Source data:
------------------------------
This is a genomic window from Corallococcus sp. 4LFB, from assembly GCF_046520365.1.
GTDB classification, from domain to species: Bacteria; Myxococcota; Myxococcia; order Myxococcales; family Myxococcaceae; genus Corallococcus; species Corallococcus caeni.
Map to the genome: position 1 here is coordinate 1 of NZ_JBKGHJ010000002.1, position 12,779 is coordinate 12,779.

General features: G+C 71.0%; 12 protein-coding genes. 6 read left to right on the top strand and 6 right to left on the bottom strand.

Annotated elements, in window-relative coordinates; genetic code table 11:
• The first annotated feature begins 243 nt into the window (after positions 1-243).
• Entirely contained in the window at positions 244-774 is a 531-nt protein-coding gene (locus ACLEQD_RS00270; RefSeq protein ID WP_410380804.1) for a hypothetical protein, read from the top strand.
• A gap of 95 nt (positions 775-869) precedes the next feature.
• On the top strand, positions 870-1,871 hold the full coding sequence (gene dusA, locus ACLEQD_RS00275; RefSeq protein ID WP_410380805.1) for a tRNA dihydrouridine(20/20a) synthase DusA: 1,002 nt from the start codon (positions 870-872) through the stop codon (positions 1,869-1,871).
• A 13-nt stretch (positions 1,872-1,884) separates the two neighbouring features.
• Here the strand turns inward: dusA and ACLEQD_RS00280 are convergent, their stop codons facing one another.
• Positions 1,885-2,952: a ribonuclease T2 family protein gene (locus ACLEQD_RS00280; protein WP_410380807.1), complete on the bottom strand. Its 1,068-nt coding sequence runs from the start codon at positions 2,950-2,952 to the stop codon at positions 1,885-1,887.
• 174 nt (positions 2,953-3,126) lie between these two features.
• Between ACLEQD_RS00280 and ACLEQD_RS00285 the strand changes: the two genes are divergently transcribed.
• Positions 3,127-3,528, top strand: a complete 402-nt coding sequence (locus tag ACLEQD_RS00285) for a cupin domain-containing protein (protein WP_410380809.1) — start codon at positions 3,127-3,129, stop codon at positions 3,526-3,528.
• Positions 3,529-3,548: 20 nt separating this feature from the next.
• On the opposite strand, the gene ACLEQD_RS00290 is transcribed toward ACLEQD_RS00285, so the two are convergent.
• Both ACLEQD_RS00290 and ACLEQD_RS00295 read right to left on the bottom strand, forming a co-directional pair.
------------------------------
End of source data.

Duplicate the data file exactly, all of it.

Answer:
This is a genomic window from Corallococcus sp. 4LFB, from assembly GCF_046520365.1.
GTDB classification, from domain to species: Bacteria; Myxococcota; Myxococcia; order Myxococcales; family Myxococcaceae; genus Corallococcus; species Corallococcus caeni.
Map to the genome: position 1 here is coordinate 1 of NZ_JBKGHJ010000002.1, position 12,779 is coordinate 12,779.

General features: G+C 71.0%; 12 protein-coding genes. 6 read left to right on the top strand and 6 right to left on the bottom strand.

Annotated elements, in window-relative coordinates; genetic code table 11:
• The first annotated feature begins 243 nt into the window (after positions 1-243).
• Entirely contained in the window at positions 244-774 is a 531-nt protein-coding gene (locus ACLEQD_RS00270; RefSeq protein ID WP_410380804.1) for a hypothetical protein, read from the top strand.
• A gap of 95 nt (positions 775-869) precedes the next feature.
• On the top strand, positions 870-1,871 hold the full coding sequence (gene dusA, locus ACLEQD_RS00275; RefSeq protein ID WP_410380805.1) for a tRNA dihydrouridine(20/20a) synthase DusA: 1,002 nt from the start codon (positions 870-872) through the stop codon (positions 1,869-1,871).
• A 13-nt stretch (positions 1,872-1,884) separates the two neighbouring features.
• Here the strand turns inward: dusA and ACLEQD_RS00280 are convergent, their stop codons facing one another.
• Positions 1,885-2,952: a ribonuclease T2 family protein gene (locus ACLEQD_RS00280; protein WP_410380807.1), complete on the bottom strand. Its 1,068-nt coding sequence runs from the start codon at positions 2,950-2,952 to the stop codon at positions 1,885-1,887.
• 174 nt (positions 2,953-3,126) lie between these two features.
• Between ACLEQD_RS00280 and ACLEQD_RS00285 the strand changes: the two genes are divergently transcribed.
• Positions 3,127-3,528, top strand: a complete 402-nt coding sequence (locus tag ACLEQD_RS00285) for a cupin domain-containing protein (protein WP_410380809.1) — start codon at positions 3,127-3,129, stop codon at positions 3,526-3,528.
• Positions 3,529-3,548: 20 nt separating this feature from the next.
• On the opposite strand, the gene ACLEQD_RS00290 is transcribed toward ACLEQD_RS00285, so the two are convergent.
• Both ACLEQD_RS00290 and ACLEQD_RS00295 read right to left on the bottom strand, forming a co-directional pair.